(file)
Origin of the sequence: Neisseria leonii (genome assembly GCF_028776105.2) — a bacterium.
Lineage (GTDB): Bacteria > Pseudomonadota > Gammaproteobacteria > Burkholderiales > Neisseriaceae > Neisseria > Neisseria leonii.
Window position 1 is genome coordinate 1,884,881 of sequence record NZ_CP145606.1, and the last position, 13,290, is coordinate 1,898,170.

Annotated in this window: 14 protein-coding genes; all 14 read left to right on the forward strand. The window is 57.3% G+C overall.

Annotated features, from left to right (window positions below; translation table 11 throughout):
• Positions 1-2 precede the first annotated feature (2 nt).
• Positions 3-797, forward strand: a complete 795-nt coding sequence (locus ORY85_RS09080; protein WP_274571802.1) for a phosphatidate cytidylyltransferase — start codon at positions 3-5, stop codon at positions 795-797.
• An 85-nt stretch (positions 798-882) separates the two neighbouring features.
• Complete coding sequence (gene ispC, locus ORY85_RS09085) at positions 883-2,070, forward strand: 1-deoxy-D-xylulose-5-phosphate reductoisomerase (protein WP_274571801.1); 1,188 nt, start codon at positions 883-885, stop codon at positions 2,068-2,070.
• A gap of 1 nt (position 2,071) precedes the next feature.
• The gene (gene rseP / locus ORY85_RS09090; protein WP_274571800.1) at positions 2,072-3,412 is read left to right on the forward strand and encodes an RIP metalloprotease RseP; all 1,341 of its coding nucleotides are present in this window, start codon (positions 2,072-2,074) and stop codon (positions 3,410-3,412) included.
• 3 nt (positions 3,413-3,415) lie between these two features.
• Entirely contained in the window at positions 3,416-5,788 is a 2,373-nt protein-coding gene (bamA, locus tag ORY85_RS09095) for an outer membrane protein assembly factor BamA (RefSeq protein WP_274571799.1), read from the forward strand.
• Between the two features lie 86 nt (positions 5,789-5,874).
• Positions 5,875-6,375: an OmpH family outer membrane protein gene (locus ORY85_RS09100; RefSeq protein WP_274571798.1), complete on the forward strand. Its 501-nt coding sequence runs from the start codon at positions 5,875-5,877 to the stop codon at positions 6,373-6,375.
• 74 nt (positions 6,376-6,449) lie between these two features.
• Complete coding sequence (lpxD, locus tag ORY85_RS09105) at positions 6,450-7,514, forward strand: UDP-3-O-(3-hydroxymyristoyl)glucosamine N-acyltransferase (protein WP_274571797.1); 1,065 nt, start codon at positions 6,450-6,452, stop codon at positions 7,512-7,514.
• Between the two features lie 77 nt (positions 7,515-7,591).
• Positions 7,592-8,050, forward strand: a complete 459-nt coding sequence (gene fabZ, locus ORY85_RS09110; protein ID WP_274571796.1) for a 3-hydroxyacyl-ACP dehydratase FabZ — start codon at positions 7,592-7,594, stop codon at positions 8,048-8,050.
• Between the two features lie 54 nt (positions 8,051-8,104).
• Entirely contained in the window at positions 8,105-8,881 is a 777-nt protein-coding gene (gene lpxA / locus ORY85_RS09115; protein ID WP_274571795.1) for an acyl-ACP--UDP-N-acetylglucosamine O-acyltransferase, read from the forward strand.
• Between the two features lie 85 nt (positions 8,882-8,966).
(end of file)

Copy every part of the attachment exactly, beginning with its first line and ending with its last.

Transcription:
Origin of the sequence: Neisseria leonii (genome assembly GCF_028776105.2) — a bacterium.
Lineage (GTDB): Bacteria > Pseudomonadota > Gammaproteobacteria > Burkholderiales > Neisseriaceae > Neisseria > Neisseria leonii.
Window position 1 is genome coordinate 1,884,881 of sequence record NZ_CP145606.1, and the last position, 13,290, is coordinate 1,898,170.

Annotated in this window: 14 protein-coding genes; all 14 read left to right on the forward strand. The window is 57.3% G+C overall.

Annotated features, from left to right (window positions below; translation table 11 throughout):
• Positions 1-2 precede the first annotated feature (2 nt).
• Positions 3-797, forward strand: a complete 795-nt coding sequence (locus ORY85_RS09080; protein WP_274571802.1) for a phosphatidate cytidylyltransferase — start codon at positions 3-5, stop codon at positions 795-797.
• An 85-nt stretch (positions 798-882) separates the two neighbouring features.
• Complete coding sequence (gene ispC, locus ORY85_RS09085) at positions 883-2,070, forward strand: 1-deoxy-D-xylulose-5-phosphate reductoisomerase (protein WP_274571801.1); 1,188 nt, start codon at positions 883-885, stop codon at positions 2,068-2,070.
• A gap of 1 nt (position 2,071) precedes the next feature.
• The gene (gene rseP / locus ORY85_RS09090; protein WP_274571800.1) at positions 2,072-3,412 is read left to right on the forward strand and encodes an RIP metalloprotease RseP; all 1,341 of its coding nucleotides are present in this window, start codon (positions 2,072-2,074) and stop codon (positions 3,410-3,412) included.
• 3 nt (positions 3,413-3,415) lie between these two features.
• Entirely contained in the window at positions 3,416-5,788 is a 2,373-nt protein-coding gene (bamA, locus tag ORY85_RS09095) for an outer membrane protein assembly factor BamA (RefSeq protein WP_274571799.1), read from the forward strand.
• Between the two features lie 86 nt (positions 5,789-5,874).
• Positions 5,875-6,375: an OmpH family outer membrane protein gene (locus ORY85_RS09100; RefSeq protein WP_274571798.1), complete on the forward strand. Its 501-nt coding sequence runs from the start codon at positions 5,875-5,877 to the stop codon at positions 6,373-6,375.
• 74 nt (positions 6,376-6,449) lie between these two features.
• Complete coding sequence (lpxD, locus tag ORY85_RS09105) at positions 6,450-7,514, forward strand: UDP-3-O-(3-hydroxymyristoyl)glucosamine N-acyltransferase (protein WP_274571797.1); 1,065 nt, start codon at positions 6,450-6,452, stop codon at positions 7,512-7,514.
• Between the two features lie 77 nt (positions 7,515-7,591).
• Positions 7,592-8,050, forward strand: a complete 459-nt coding sequence (gene fabZ, locus ORY85_RS09110; protein ID WP_274571796.1) for a 3-hydroxyacyl-ACP dehydratase FabZ — start codon at positions 7,592-7,594, stop codon at positions 8,048-8,050.
• Between the two features lie 54 nt (positions 8,051-8,104).
• Entirely contained in the window at positions 8,105-8,881 is a 777-nt protein-coding gene (gene lpxA / locus ORY85_RS09115; protein ID WP_274571795.1) for an acyl-ACP--UDP-N-acetylglucosamine O-acyltransferase, read from the forward strand.
• Between the two features lie 85 nt (positions 8,882-8,966).